Raging Bull
4.3Overall Score

Finally after years of “I really have to see this one”-procrastination, I utilized a train ride to my parents and the sunk costs of USD 2.99 on iTunes to finally catch up to one of the early Scorsese-DeNiro classics. In a way this was indeed a very interesting movie but of course it is really hard to put any movie which is already over 30 years old against the test of time. And I deliberately attempted to ignore this constraint but of course you kind of fall back into this thought process all the time – well at least I do. And truth to be told, the movie didn’t hold me captive as other more recent Scorsese movies like Good Fellas, The Departed or the most recent Wolf of Wall Street. And that certainly is something which can be attributed to the different pacing of this movie than the one we are used to these days.  But again this movie is not about pacing or being “entertained”, Raging Bull is more of an in-depth character study of the rise and fall of its main figure Jake LaMotta – which actually is worth a wikipedia read. And that very depiction of its main character is done in an absolute masterful way by Robert DeNiro for which he deservedly earned the Academy Award as Best Actor. When watching this movie today, you can really tell how this was a “character” defining movie for DeNiro, so many of his later almost trademarks are rooted in this film; the uncontrolled anger, the “italian-machoism” and the versatility of his characters. Also this being the first big production of the dream combo DeNiro-Pesci, it already shows the first seeds of more great things to come (see Good Fellas and Casino). I did enjoy however to see Pesci as a calmer and more thoughtful character here than being the little psycho – even though these are of course more entertaining to watch. Throughout its duration, the movie stays very focused on LaMotta’s character; his triumphs, his conflicts both within boxing but mainly in his family life. And again, DeNiro is just the perfect actor to display a character that torn, insecure, violent and ultimately just broken.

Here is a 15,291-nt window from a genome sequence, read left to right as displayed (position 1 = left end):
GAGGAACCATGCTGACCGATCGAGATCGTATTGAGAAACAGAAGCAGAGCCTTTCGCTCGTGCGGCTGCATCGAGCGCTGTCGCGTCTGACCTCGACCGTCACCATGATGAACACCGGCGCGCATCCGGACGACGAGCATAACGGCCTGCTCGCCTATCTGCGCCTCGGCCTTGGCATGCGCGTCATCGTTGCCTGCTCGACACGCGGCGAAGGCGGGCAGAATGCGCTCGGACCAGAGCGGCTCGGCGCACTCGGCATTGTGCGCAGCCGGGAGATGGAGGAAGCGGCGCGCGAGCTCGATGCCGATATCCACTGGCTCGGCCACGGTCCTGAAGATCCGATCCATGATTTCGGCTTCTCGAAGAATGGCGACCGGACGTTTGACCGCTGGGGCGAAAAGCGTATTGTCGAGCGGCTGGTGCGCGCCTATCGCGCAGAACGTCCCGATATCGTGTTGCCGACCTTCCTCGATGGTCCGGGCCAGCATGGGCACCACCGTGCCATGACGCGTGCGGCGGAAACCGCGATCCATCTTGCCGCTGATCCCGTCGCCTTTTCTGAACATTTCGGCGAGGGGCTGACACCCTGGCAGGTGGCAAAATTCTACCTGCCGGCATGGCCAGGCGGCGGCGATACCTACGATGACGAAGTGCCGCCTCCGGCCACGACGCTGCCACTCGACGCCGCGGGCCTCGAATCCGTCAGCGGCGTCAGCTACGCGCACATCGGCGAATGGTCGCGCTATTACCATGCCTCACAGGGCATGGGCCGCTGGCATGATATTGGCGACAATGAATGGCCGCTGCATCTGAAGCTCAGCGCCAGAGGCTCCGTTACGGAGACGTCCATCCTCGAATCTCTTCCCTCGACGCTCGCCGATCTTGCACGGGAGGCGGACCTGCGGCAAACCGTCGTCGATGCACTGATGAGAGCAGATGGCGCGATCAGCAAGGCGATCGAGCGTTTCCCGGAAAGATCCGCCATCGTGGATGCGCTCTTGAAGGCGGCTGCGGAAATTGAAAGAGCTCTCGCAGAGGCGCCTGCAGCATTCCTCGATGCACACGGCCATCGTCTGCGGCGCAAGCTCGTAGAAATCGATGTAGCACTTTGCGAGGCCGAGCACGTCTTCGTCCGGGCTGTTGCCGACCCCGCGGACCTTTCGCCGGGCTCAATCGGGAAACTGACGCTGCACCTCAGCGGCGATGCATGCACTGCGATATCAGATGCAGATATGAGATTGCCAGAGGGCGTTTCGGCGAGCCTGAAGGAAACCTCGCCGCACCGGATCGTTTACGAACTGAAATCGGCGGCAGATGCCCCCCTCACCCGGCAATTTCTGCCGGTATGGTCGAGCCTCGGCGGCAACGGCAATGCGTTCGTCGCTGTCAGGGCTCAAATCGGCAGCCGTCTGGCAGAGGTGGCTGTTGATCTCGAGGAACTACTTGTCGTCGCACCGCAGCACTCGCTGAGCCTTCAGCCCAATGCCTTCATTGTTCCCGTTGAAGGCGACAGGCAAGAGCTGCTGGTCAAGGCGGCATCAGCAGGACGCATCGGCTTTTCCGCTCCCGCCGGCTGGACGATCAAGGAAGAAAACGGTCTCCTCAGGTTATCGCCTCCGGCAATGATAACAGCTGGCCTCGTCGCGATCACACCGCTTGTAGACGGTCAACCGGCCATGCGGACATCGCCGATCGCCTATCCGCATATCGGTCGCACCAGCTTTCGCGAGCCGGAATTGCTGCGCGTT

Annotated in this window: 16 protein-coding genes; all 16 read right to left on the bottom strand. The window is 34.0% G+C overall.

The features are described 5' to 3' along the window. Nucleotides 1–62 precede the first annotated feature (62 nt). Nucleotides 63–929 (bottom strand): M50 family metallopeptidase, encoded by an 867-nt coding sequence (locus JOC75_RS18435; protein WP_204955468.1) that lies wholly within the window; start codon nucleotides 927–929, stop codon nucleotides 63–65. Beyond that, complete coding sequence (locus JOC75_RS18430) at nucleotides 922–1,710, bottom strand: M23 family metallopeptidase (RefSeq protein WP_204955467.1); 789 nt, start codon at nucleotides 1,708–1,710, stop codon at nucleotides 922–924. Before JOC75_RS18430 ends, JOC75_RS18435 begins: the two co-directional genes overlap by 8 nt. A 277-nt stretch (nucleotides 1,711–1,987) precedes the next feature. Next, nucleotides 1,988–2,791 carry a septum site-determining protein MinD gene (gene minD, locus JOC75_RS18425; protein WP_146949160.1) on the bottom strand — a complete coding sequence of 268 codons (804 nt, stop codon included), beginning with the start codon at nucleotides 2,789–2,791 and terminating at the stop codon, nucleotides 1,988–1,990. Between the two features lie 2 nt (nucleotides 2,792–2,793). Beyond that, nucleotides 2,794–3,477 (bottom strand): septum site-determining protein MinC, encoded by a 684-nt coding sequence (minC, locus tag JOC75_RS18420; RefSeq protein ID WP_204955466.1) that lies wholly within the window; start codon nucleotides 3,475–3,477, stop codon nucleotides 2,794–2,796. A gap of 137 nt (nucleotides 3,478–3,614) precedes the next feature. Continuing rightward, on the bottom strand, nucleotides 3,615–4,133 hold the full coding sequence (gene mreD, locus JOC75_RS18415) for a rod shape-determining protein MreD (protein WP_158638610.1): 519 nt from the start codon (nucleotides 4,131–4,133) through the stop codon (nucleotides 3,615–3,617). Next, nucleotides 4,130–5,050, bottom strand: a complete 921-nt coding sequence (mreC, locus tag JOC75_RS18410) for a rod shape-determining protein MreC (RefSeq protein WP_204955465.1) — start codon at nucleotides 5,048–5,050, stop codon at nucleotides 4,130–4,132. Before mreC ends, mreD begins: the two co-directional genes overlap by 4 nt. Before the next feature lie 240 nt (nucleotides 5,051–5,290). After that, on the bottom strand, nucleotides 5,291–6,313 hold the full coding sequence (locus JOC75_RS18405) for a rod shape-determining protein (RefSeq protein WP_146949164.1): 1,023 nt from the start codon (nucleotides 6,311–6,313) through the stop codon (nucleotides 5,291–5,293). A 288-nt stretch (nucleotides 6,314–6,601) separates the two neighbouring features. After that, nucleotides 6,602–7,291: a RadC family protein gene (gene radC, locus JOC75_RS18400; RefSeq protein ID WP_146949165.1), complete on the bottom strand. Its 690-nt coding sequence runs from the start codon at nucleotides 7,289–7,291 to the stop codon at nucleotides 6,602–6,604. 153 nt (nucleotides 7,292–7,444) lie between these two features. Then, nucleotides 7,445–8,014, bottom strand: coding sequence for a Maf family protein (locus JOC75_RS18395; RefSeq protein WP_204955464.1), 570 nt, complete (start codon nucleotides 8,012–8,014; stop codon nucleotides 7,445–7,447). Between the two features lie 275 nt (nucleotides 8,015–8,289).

Courtesy of trashnoirreviews.wordpress.com

Courtesy of trashnoirreviews.wordpress.com

It is also interesting to see the shift in our society also within how movies were made, “Raging Bull” does not really put a major effort into portraying a strong female character. Cathy Moriarty does play a great wife but her character (as well as Joe Pesci’s wife) are the typical “wives” of old movies and well women had a different role in society back in the day. I just mention that since nowadays almost every movie of substance does have at least one strong female lead in it…but again, the main focus is all DeNiro and well he does a kickass job with a character defining performance of his life.

Moving on to the shooting of this film, the choice of staying black and white is of course an interesting one. But I believe that it truly fits the premise of the movie given that it is staged in the 40s-50s. And even with the limitaton put upon yourself with black-and-white in a time without special effects, Scorsese does a great job in shooting the fighting scenes, they are graphic and dramatic and all that with a simple “black-and-white-camera”.

Overall, as stated above, this was indeed a good movie and I am happy to have finally watched it, as it fills a big void in my personal library. And anyone who hasn’t should consider it …. but to be fair, it certainly was not the most entertaining Scorsese production we have seen (but I also felt the same way about Taxi Driver).

So that is what Erwin thinks…..

The Good

  • Character defining acting performance by Robert DeNiro
  • Great chemistry between DeNiro and Pesci defining the birth of cinema super-duo for years to come
  • Interesting character study of Jake LaMotta

The Bad

  • Epic movie but does not necessarily stand the test of time
  • Still a Scorsese in “development”


Courtesy to www.impawards.com

Courtesy to www.impawards.com

  • Running time: 129 min
  • Genre: Classic, Drama
  • Year: 1980

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